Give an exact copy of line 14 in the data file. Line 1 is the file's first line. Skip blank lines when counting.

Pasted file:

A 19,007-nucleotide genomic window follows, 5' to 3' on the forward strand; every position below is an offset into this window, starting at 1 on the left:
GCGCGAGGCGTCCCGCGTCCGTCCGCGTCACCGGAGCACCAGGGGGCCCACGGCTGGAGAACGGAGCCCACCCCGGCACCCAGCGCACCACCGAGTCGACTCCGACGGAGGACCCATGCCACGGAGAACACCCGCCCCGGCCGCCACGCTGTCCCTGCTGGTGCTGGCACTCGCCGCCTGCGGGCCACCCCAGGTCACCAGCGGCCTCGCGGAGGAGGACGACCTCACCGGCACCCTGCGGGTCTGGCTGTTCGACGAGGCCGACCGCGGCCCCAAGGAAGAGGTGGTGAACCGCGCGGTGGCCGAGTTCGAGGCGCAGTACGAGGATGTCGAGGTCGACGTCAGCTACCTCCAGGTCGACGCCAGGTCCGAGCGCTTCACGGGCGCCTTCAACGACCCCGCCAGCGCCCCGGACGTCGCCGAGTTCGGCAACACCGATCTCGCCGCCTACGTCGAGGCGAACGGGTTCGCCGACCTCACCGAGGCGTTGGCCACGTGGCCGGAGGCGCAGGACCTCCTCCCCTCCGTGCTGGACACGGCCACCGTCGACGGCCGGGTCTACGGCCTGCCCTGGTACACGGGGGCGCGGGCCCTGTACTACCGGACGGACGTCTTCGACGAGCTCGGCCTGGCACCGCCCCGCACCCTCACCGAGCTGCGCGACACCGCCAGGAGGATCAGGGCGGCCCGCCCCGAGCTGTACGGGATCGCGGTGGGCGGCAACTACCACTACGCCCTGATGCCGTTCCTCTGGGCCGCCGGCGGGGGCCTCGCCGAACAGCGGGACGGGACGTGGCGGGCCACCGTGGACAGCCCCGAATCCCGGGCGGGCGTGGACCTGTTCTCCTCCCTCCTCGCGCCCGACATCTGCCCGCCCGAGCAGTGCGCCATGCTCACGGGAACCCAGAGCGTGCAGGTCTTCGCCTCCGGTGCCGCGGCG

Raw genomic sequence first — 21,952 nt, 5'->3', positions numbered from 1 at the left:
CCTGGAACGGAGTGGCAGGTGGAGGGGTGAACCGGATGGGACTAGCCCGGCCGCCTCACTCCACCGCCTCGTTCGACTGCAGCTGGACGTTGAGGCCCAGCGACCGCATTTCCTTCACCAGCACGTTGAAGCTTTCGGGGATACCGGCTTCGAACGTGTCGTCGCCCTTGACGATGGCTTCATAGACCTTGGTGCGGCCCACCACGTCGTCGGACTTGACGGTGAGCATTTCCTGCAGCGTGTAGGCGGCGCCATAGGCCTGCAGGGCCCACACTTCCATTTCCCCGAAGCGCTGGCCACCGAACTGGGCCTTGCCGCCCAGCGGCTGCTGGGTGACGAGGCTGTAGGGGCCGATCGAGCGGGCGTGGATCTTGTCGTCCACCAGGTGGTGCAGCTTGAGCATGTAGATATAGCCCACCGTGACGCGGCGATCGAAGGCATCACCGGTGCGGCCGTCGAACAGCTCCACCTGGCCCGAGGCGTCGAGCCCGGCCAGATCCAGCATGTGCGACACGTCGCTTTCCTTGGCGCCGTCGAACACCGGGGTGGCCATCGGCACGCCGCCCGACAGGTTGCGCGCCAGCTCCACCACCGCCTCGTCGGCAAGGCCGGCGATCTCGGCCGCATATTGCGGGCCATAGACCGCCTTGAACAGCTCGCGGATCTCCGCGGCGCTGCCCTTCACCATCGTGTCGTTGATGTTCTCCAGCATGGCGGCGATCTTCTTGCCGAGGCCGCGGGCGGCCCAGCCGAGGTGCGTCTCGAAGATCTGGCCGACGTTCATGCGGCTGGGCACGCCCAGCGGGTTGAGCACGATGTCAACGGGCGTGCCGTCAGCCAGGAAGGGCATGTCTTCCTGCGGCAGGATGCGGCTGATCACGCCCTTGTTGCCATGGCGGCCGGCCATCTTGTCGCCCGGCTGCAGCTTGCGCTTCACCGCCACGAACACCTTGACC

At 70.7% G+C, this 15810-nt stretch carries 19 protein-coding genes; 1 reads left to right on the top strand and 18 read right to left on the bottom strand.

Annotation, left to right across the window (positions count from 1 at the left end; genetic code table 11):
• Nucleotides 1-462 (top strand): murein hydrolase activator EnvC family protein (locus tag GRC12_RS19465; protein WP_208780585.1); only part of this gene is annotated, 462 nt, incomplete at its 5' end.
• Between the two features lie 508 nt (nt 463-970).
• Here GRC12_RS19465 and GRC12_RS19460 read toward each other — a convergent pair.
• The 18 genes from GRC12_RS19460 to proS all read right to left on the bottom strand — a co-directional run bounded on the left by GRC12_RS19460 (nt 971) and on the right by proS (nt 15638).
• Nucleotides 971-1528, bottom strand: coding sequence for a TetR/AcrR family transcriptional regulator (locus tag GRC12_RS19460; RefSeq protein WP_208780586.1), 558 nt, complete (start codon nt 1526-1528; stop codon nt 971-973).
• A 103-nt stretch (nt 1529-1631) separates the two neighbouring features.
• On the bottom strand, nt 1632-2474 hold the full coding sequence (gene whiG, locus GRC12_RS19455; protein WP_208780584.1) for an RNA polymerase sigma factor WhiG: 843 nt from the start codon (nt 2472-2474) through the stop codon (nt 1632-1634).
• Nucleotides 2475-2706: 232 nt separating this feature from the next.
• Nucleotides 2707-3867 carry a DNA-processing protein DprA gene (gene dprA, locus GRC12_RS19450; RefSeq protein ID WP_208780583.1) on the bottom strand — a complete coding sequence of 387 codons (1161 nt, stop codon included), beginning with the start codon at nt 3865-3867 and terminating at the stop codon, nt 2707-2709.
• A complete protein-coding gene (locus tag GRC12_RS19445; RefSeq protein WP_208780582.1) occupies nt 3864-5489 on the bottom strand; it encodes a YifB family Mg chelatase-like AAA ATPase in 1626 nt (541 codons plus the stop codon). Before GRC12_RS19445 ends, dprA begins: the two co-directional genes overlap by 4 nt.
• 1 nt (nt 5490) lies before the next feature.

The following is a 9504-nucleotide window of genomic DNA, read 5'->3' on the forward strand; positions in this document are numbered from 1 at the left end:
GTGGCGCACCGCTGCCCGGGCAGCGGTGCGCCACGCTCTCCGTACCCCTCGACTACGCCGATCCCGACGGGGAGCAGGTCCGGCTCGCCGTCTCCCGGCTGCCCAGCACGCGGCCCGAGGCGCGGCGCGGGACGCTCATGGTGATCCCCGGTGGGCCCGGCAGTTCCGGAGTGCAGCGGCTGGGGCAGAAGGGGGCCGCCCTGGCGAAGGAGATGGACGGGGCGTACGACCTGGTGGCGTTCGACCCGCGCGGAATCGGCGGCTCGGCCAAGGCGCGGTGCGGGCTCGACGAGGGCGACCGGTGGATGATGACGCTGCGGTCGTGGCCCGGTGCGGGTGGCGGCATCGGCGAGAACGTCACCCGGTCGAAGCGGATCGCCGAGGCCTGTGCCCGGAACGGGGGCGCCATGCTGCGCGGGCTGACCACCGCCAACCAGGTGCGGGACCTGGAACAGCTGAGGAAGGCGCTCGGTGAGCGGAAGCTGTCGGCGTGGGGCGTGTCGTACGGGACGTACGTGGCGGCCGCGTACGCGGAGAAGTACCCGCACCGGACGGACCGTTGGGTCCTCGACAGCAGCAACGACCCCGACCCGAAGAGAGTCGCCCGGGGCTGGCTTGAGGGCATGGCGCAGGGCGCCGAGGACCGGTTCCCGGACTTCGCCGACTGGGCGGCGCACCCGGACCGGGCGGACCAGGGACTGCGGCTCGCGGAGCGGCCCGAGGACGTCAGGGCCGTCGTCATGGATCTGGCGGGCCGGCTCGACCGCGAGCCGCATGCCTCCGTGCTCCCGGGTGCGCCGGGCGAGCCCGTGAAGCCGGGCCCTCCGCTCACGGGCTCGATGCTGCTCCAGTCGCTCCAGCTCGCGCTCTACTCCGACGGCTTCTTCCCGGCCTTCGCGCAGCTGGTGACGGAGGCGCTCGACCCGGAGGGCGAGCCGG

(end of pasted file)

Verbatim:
• Nucleotides 2475-2706: 232 nt separating this feature from the next.